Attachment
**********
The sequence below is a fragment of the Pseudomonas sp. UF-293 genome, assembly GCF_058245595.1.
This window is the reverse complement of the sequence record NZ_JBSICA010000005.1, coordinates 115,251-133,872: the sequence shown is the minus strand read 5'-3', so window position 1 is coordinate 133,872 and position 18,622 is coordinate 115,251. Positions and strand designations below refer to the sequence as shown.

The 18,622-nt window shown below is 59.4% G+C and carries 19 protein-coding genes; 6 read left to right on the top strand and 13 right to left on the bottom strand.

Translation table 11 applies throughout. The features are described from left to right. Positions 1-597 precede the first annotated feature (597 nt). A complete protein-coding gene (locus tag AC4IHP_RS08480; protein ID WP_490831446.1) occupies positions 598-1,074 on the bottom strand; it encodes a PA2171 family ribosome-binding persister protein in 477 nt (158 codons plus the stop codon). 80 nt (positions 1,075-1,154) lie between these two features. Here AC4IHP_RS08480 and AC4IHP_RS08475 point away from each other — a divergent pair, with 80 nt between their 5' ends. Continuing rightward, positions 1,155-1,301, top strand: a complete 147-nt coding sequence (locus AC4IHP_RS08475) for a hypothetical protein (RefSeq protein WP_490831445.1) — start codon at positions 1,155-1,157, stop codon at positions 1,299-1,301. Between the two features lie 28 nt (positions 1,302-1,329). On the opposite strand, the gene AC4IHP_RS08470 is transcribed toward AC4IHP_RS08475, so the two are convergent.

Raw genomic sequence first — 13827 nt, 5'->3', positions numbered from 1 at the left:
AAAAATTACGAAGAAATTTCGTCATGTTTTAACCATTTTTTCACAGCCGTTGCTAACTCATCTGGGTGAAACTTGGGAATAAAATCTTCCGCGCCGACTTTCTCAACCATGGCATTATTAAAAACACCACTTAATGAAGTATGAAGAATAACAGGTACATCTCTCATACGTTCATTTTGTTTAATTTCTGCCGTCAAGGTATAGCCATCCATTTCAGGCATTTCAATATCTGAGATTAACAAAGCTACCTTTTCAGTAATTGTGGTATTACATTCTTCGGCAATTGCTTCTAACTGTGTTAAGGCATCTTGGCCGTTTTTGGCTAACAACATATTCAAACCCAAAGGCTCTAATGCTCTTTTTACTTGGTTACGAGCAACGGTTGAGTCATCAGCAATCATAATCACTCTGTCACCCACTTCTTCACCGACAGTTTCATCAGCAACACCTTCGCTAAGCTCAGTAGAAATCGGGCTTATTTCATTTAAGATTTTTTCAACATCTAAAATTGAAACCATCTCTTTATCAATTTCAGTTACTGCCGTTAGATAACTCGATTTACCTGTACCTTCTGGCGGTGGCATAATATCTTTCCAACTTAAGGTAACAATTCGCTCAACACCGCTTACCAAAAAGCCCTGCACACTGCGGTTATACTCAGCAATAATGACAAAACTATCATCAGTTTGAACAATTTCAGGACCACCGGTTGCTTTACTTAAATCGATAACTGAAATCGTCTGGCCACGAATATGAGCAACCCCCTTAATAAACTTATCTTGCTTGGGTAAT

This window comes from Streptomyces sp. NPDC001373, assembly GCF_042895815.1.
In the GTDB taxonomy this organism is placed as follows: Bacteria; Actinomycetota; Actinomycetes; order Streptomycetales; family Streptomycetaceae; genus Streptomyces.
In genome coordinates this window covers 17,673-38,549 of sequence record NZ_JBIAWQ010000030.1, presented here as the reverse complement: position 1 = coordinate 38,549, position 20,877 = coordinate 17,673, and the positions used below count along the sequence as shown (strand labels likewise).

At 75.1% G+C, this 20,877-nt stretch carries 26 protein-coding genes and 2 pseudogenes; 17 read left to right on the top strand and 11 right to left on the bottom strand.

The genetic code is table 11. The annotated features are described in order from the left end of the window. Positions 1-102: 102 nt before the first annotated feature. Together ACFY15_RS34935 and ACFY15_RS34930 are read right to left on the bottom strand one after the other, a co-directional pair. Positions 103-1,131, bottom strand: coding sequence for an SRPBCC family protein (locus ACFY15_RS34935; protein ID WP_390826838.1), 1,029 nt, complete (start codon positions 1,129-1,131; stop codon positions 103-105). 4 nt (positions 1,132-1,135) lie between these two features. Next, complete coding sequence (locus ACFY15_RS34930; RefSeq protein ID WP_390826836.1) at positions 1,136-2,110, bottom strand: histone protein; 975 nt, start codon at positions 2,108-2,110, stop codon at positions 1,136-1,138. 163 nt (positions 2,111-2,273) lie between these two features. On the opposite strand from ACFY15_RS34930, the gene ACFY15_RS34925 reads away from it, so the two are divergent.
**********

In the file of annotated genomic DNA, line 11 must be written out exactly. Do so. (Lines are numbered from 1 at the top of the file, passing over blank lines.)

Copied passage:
The genetic code is table 11. The annotated features are described in order from the left end of the window. Positions 1-102: 102 nt before the first annotated feature. Together ACFY15_RS34935 and ACFY15_RS34930 are read right to left on the bottom strand one after the other, a co-directional pair. Positions 103-1,131, bottom strand: coding sequence for an SRPBCC family protein (locus ACFY15_RS34935; protein ID WP_390826838.1), 1,029 nt, complete (start codon positions 1,129-1,131; stop codon positions 103-105). 4 nt (positions 1,132-1,135) lie between these two features. Next, complete coding sequence (locus ACFY15_RS34930; RefSeq protein ID WP_390826836.1) at positions 1,136-2,110, bottom strand: histone protein; 975 nt, start codon at positions 2,108-2,110, stop codon at positions 1,136-1,138. 163 nt (positions 2,111-2,273) lie between these two features. On the opposite strand from ACFY15_RS34930, the gene ACFY15_RS34925 reads away from it, so the two are divergent.